All minivans except Caravan C/V complied with all enacted Federal Passenger Car Safety Standards (FMVSS) through 1998. Additional safety features not legally required, such as a minivan driver air bag, child safety seats and CHMSL (center, high-mounted stop light), were added previously.
Caravan, Caravan C/V, Grand Caravan, Voyager, Grand Voyager and Town & County were the first minivans to have a passenger air bag. The minivan passenger air bag was larger than a driver air bag because it must extend farther from the instrument panel to reach the passenger. Chrysler minivans were the first North American-built vehicles to use a hybrid inflator, called that because it combined combustion of a pyrotechnic material with the release of compressed gas to inflate the air bag. With the hybrid inflator, the inflating gas was cooler and there was much less residue of combustion products. The pyrotechnic material was mixed with PVC plastic and molded to resemble the cartridge cylinder of a revolver. It was only 0.74 in. (20 mm) long and 1.5 in. (40 mm) in diameter. The residue from combustion was primarily potassium chloride, a cousin of table salt.
The inflator module included a door that snapped into an opening in the upper surface of the panel. The door was molded of TPO (thermoplastic olefin) and included a living hinge to allow rapid air bag deployment. The snap connections to the instrument panel broke at deployment. Conversely, the living hinge flexes remained firmly attached to the module.
The air bag was made of fine-weave nylon that allowed the inflating gasses to vent after deployment through the pores and seams in the fabric. The bag was carefully folded to assure smooth, rapid deployment.
The electronic control module for the Caravan, Caravan CIV, Grand Caravan, Voyager, Grand Voyager and Town & Country driver and passenger air bags included a single piezo-electric accelerometer to detect a collision. This was the first use of this type of air bag collision sensor on a vehicle sold in the US. The piezo-electric accelerometer is a wafer of crystalline semi-conductor material that produces a voltage when deflected by a strong decelerating force acting on the vehicle. The accelerometer determines both the direction and intensity of impact. The signal level and characteristics that indicate a collision for which air bag deployment is required are determined by analyzing a series of tests with the control module mounted in the specific location of the specific vehicle. On minivans, the module was mounted on the transverse centerline of the vehicle, under the instrument panel.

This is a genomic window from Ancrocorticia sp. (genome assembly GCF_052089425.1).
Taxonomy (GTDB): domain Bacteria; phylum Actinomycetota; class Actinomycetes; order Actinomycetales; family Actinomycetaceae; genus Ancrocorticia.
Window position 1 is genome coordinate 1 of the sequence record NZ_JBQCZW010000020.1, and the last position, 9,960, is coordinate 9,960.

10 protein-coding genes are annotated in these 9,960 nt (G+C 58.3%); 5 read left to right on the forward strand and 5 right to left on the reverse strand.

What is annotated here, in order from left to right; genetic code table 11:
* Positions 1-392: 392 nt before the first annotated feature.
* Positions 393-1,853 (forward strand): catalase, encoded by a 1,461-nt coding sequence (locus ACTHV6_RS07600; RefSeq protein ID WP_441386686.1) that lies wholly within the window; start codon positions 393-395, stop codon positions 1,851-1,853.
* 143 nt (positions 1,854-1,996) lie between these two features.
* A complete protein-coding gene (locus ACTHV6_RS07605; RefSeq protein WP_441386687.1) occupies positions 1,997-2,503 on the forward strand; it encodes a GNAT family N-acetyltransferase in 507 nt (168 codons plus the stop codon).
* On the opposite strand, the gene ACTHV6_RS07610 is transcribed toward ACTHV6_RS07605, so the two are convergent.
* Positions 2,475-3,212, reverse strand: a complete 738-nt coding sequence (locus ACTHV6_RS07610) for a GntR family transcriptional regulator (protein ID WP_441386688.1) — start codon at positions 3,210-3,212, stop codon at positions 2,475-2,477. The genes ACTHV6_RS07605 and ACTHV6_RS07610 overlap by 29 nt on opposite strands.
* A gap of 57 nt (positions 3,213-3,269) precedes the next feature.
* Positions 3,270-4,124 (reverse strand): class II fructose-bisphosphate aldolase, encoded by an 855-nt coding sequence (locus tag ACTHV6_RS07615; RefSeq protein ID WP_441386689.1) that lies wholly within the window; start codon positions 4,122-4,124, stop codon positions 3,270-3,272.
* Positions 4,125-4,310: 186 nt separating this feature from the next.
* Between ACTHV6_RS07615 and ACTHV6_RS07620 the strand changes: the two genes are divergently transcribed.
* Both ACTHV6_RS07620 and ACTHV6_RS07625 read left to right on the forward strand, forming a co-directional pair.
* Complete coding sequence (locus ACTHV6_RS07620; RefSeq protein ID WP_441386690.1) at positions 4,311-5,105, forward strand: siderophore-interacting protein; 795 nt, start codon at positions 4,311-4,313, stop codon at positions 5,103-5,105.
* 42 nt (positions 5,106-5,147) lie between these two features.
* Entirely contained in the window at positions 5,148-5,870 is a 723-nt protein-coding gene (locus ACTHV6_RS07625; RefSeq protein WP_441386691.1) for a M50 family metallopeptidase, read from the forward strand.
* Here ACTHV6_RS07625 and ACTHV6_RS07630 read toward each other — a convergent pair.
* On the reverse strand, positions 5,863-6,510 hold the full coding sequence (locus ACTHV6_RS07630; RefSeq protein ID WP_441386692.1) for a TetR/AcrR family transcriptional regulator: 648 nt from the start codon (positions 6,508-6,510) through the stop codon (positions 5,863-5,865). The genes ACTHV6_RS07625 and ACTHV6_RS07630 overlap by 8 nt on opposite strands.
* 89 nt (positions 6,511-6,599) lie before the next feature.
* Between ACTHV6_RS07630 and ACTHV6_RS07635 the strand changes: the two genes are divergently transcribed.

The use of a piezo-electric sensor made sensors mounted on the forward part of the body structure unnecessary and superseded spring-mass sensors used previously. System reliability was improved by eliminating the remote sensors and their electrical connections. The piezo-electric sensor was hermetically sealed in a housing attached to the air bag electronic control module.
Knee bolsters, which restrain unbelted passengers while minimizing injury to knees and legs, were included in all passenger cars for several years and in minivans since mid-1991. Energy management foam attached to the back of the lower panel provides a cushioning effect. As part of the knee bolster, the glove compartment door used corrugated steel to bridge the opening in the lower panel.
Front and "quad command" bucket seats on minivans included anti-submarine blocks in the cushions. A Styrofoam™ block was inserted into a void under the forward portion of the cushion pad. This improved occupant positioning relative to air bag andl/or belt system during a collision by resisting forward movement of the occupant. The existence of these blocks was not apparent to the occupant in normal operation--comfort was unaffected.
Corrugated cold-rolled high-strength steel beams were adapted to minivan front doors with stamped brackets and welded in place. A heavy-wall tubular beam was adapted to the sliding side door with extension brackets and also welded in place. No changes in hinges, latches or pillar structure were required. These beams met the new moving barrier impact test criteria for passenger cars, rather than the truck and MPV requirements.
A remote, radio-controlled keyless entry system was available on all minivans.